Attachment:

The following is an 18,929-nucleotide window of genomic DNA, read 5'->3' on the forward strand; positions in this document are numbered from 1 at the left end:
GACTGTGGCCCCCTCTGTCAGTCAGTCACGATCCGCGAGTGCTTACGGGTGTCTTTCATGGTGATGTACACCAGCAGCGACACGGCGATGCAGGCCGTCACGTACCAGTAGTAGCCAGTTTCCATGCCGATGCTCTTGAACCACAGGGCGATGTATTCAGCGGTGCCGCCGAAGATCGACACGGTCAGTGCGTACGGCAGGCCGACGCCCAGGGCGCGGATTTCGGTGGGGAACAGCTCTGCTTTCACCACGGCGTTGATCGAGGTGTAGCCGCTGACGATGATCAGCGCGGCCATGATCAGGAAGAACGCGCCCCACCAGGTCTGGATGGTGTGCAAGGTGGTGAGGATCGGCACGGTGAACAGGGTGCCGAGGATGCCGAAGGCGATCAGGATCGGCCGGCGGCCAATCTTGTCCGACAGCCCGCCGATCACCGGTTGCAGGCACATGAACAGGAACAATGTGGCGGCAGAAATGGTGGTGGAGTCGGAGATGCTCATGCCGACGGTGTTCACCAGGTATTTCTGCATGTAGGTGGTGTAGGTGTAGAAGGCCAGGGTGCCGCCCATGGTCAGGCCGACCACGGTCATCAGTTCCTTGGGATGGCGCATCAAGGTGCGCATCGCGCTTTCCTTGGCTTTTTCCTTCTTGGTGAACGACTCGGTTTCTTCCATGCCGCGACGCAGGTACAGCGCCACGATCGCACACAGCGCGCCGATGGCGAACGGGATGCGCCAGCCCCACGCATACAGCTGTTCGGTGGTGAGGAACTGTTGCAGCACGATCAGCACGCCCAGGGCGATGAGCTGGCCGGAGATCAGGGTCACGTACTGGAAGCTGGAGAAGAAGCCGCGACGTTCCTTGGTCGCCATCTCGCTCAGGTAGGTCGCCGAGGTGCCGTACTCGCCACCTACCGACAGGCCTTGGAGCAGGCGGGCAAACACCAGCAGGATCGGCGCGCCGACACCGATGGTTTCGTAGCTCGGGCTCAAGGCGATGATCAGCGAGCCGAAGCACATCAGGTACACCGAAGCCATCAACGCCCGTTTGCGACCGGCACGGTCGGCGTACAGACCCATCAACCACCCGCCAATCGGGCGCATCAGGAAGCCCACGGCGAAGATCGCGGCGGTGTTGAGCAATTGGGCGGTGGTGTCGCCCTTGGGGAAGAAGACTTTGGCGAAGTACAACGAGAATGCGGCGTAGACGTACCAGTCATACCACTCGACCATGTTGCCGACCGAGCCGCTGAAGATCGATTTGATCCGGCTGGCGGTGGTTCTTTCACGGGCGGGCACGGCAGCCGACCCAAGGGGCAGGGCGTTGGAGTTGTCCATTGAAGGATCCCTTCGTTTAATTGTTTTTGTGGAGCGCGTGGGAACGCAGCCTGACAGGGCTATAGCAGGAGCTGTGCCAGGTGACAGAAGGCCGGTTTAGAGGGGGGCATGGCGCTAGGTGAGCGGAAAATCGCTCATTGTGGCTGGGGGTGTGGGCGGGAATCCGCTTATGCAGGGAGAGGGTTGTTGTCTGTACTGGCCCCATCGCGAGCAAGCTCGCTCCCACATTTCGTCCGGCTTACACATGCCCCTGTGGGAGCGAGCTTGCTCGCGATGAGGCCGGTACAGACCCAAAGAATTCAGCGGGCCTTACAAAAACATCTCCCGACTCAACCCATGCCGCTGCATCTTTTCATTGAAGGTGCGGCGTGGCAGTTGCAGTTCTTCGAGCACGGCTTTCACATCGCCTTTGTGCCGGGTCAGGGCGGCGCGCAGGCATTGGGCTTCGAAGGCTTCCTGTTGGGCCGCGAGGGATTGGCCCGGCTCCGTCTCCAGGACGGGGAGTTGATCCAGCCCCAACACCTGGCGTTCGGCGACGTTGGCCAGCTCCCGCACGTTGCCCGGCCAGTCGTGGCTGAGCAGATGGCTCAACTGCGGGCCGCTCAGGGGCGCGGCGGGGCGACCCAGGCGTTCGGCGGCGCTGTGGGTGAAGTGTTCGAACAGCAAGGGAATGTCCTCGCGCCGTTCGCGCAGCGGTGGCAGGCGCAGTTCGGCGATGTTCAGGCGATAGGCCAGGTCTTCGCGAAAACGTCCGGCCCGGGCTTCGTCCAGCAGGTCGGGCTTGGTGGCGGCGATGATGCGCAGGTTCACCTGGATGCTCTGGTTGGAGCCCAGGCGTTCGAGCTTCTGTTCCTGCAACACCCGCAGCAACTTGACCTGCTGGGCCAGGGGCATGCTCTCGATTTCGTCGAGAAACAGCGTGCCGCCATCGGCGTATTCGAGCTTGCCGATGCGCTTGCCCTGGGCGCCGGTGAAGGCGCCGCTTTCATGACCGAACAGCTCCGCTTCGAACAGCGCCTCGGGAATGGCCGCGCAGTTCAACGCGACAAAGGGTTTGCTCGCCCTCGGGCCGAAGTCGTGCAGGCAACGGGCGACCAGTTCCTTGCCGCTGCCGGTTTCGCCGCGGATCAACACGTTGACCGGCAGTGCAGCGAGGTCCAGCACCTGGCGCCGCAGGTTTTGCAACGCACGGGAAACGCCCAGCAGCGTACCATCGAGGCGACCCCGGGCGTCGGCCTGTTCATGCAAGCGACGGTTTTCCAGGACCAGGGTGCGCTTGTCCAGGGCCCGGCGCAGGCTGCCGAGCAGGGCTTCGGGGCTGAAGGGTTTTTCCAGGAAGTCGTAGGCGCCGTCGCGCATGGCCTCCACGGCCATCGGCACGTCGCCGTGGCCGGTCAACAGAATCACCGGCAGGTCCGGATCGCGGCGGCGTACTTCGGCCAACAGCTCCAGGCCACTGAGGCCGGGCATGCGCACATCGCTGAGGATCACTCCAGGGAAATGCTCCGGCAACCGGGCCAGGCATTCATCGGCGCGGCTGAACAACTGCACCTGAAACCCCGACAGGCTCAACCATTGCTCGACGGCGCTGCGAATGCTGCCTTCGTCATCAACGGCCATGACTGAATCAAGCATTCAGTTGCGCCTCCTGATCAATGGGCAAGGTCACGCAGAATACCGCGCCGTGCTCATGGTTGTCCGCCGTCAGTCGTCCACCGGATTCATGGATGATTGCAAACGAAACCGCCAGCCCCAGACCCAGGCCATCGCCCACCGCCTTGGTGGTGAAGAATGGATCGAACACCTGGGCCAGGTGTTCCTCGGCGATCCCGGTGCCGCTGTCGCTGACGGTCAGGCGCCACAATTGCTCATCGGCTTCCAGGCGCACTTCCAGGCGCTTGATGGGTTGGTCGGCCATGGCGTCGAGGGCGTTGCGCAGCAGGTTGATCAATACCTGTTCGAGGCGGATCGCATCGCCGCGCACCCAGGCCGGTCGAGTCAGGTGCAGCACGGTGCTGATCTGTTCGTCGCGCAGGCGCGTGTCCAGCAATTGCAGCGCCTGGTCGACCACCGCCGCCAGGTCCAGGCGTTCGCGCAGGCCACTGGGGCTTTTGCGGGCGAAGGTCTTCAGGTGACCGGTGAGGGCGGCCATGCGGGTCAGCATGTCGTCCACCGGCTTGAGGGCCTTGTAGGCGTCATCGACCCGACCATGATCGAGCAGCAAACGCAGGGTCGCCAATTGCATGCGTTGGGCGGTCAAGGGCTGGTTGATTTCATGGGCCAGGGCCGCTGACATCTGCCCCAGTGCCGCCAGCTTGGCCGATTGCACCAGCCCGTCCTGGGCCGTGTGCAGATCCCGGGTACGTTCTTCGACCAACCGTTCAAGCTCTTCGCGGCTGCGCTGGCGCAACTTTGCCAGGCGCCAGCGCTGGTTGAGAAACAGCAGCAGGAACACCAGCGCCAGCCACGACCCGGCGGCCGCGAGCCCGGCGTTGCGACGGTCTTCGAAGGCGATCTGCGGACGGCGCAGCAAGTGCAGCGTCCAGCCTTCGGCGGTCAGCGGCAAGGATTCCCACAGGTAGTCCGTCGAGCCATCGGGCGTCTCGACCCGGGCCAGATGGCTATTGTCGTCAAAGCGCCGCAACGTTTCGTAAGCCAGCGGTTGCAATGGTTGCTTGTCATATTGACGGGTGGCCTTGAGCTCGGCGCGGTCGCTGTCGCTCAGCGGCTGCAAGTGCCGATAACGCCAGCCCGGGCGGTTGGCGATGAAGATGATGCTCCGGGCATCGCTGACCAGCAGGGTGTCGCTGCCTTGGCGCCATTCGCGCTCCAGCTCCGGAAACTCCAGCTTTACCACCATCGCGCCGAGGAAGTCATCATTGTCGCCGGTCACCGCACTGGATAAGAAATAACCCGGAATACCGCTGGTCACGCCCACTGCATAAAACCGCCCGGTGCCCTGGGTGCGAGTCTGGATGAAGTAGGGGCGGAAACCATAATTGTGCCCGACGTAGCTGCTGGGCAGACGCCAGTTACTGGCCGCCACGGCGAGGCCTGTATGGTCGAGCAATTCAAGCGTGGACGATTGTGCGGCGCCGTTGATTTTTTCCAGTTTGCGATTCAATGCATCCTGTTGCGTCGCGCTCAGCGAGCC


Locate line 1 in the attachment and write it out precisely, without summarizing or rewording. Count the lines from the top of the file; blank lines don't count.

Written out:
The following is an 18,929-nucleotide window of genomic DNA, read 5'->3' on the forward strand; positions in this document are numbered from 1 at the left end: